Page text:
Atapattu fell for 25 in the first over of Day Two. After that, de Silva and Jayawardene put 107 for the fourth wicket. The Sri Lankans looked like taking a massive lead but Warne disturbed their plans. He picked up five wickets and was instrumental in keeping the Sri Lankan lead to only 46. Miller picked up four wickets.
The ball was turning a lot. Australia needed to post a good total on the board for their spinners to be effective in the fourth innings.
Australia began the second innings losing wickets in a heap, yet again. After putting up 37 for the first wicket and almost wiping off the lead, Slater was dismissed by Muralitharan for 27. Langer fell to Vaas for five. Mark’s disastrous run in Sri Lanka continued and he was bowled trying to cut Vaas for a duck. Mohandas Menon gave an interesting statistic about Waugh on Rediff.com: “In Australia’s second innings, Mark Waugh recorded his fifth “duck” in six innings on Sri Lankan soil. His scores in Sri Lanka from October, 1992 reads as 5 & 56; 0 & 0; 0 & 0; 6 & 0 — a total of 67 runs (avg 8.38) in four matches and eight innings!”
Yet again, Ponting looked at ease and was playing the spinners very well. Australia kept losing wickets at regular intervals. Blewett, Healy and Warne were dismissed before the close of the second day’s play. Ponting then ludicrously ran out Warne towards the end of the second day; he hit the ball straight to mid-on and called for a single before realising that the run was not on; Warne failed to make his ground. At 89 for six, defeat loomed large over Australia. Ponting was the lone survivor in what was mayhem as far as Australia were concerned.
On the third morning, Miller was dismissed for eight and Australian last man McGrath walked out to bat, since Steve and Gillespie were unfit to bat. Ponting farmed the strike and stretched the lead to 94 runs before being dismissed for 51; he hit a full toss straight to mid-wicket.
History in the making
Sri Lanka tried to take the attack to the Australian bowlers straight away. Atapattu tried to slice McGrath but ended up offering a simple catch to backward point. When Atapattu was out for a duck, Jayasuriya was unperturbed. He was looking for the big shots. He succeeded initially but lost his wicket trying to lift Miller over the top. The ball took the edge of the bat and the ball flew high. It was safely caught by substitute Matthew Hayden at backward point.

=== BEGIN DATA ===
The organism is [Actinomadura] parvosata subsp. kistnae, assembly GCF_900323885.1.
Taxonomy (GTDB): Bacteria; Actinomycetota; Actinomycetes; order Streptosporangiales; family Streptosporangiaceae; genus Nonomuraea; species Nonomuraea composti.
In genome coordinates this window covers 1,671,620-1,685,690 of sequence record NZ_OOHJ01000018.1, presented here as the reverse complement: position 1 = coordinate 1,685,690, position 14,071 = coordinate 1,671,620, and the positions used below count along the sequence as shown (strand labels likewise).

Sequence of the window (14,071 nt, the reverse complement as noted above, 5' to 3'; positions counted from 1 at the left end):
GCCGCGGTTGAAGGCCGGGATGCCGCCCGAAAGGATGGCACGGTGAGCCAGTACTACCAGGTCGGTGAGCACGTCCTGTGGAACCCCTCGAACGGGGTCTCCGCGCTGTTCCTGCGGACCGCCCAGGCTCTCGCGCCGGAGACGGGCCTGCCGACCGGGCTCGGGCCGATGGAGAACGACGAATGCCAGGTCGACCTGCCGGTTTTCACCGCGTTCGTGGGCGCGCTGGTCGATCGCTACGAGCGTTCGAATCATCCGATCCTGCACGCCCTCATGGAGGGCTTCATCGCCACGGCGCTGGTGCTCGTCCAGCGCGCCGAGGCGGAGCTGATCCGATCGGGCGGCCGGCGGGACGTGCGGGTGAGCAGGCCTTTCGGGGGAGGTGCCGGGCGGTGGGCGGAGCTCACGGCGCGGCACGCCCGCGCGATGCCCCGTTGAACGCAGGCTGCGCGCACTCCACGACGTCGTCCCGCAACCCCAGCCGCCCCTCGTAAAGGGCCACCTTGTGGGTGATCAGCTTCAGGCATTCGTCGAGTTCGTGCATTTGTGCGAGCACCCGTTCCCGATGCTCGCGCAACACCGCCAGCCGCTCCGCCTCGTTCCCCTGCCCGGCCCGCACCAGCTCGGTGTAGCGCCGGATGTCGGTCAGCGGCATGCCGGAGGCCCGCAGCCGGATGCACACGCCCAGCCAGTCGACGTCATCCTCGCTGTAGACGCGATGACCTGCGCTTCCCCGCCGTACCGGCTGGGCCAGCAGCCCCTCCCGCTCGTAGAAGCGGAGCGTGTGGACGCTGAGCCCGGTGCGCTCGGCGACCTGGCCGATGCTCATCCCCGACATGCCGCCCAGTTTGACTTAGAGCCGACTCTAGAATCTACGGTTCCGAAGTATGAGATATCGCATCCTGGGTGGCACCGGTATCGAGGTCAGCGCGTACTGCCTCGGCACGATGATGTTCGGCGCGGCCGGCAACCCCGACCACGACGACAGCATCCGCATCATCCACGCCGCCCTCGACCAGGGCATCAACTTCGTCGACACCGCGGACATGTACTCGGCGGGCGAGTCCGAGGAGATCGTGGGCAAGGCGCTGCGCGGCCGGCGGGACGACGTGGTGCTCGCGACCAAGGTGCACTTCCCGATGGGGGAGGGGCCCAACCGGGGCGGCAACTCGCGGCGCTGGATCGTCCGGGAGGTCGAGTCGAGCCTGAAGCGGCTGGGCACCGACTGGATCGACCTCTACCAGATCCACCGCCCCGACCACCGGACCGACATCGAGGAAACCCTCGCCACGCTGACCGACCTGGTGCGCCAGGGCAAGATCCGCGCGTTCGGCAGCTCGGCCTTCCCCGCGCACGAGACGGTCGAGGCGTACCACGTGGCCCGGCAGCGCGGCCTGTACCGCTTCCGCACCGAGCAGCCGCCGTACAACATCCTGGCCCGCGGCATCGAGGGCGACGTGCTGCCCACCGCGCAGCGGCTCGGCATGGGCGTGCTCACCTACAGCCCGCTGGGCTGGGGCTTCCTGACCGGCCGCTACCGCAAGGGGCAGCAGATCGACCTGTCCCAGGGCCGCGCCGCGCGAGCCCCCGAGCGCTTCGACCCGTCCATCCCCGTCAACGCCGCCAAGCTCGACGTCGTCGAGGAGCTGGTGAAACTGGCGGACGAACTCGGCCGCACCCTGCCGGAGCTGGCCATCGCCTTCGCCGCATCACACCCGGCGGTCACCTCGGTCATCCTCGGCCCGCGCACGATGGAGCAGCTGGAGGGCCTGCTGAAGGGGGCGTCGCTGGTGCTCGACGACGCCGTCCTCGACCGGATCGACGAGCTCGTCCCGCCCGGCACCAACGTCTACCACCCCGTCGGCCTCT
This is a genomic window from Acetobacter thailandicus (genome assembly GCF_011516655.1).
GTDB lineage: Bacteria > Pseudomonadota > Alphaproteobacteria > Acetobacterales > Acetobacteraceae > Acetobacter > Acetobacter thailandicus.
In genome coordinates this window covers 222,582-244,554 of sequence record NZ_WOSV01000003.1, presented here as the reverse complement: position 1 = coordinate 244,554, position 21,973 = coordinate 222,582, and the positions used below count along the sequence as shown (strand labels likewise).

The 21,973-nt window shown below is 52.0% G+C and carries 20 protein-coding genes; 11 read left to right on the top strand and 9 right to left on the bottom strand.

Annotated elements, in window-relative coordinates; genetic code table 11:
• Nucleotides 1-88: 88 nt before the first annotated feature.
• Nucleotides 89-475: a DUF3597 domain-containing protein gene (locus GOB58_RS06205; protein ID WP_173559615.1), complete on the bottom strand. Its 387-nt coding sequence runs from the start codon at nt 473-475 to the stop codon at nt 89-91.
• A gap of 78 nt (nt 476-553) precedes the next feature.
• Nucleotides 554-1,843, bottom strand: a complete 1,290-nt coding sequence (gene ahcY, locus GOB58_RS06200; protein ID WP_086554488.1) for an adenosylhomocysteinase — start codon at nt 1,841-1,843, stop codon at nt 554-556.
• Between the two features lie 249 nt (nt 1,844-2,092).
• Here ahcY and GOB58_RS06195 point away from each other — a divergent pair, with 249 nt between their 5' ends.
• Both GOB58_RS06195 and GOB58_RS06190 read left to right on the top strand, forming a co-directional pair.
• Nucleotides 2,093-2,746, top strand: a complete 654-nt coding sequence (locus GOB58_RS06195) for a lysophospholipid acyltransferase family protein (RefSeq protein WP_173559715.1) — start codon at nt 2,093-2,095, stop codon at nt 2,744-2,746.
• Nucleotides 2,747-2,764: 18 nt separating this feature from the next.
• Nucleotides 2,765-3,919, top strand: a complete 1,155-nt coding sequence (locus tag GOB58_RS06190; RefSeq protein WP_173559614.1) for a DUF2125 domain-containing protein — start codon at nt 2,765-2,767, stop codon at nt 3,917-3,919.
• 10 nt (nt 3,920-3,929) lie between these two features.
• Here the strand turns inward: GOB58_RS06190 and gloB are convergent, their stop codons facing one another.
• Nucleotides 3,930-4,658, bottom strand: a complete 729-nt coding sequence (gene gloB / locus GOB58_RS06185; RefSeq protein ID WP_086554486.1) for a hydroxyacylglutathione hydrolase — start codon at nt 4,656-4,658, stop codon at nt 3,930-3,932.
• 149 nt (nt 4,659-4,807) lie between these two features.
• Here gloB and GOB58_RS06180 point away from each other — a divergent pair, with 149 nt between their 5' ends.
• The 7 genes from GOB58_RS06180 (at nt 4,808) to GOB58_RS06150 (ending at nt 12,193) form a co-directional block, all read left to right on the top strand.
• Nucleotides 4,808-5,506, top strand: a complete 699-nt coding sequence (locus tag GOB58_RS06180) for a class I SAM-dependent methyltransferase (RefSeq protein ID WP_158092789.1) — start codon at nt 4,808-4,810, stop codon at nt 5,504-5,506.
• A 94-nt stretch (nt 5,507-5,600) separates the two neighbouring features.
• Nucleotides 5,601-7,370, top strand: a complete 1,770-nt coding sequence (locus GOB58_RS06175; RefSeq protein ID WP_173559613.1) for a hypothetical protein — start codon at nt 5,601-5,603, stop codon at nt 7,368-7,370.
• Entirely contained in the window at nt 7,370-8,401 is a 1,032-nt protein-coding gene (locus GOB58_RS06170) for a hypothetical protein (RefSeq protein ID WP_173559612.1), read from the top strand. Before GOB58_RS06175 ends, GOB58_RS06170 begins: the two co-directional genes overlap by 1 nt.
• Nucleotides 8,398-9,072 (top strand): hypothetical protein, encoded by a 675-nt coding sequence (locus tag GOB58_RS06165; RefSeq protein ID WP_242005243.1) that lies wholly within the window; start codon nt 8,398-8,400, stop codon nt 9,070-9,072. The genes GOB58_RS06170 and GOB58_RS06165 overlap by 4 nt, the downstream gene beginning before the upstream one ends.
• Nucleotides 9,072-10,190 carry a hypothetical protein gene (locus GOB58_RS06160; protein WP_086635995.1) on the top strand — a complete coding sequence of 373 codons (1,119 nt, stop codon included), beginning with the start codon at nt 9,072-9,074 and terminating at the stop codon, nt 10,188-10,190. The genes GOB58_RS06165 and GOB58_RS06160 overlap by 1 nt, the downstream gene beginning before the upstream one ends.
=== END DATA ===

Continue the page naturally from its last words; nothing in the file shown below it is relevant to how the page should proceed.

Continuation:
Kaluwithrana was bowled by Miller for five. At 39 for three, these were nervous times for Sri Lanka. In 1992-93 they lost a Test match by 16 runs after panicking during the crunch moments. One young man named Warne was part of the Test and had triggered the collapse seven years ago.
It could have been 39 for four. Wisden Almanack reports: “Jayawardene spooned the ball towards cover and bowler Miller gathered it left-handed at ground level after a desperate lunge. Australian celebrations were cut short, however. Umpire Manuel, apparently fooled by a puff of dust from Jayawardene’s bat, believed it had been a bump ball, despite its slow, looping trajectory, and did not choose to consult either his colleague at square leg or the third umpire.”
Jayawardene was dismissed 21 runs later. Warne almost had Arjuna Ranatunga but the chance was spooned at mid-off. Ranatunga then took the attack to Warne. He smashed him for a six over mid-wicket and Australia’s spirits were deterred.
When Warne’s delivery outside the leg-stump was swept by de Silva, Ponting picked up the ball and threw the stumps down. That resulted in an overthrow and it was history as far as Sri Lanka were concerned.
Wisden writes: “Excitement mounted with every delivery, amid rhythmic clapping and wild cheering. The small and picturesque ground was suddenly so full that the crowd spilled out in front of the sightscreen at one end and could not be moved by police. In the end, Sri Lanka scrambled to a six-wicket victory after three days of drama, tension and controversy. It was 14 years to the day since they won their first Test — against India at the P Sara Stadium in Colombo. Well as Australia fought, the better team won.”
This remains Sri Lanka’s only triumph over Australia.
Australia 188 (Ricky Ponting 96, Jason Gillespie 41; Muttiah Muralitharan 4 for 63) and 140 (Ricky Ponting 51; Chaminda Vaas 3 for 15) lost to Sri Lanka 234 (Aravinda de Silva 78; Shane Warne 5 for 52) and 95 for 4 (Aravinda de Silva 31*; Colin Miller 3 for 48) by 6 wickets.
Man of the Match: Aravinda de Silva and Ricky Ponting
(Sarang Bhalerao hails from a family of doctors, but did his engineering. He then dumped a career in IT with Infosys to follow his heart and passion and became a writer with CricketCountry. A voracious reader, Sarang aspires to beat Google with his knowledge of the game! You can follow him on Twitter here)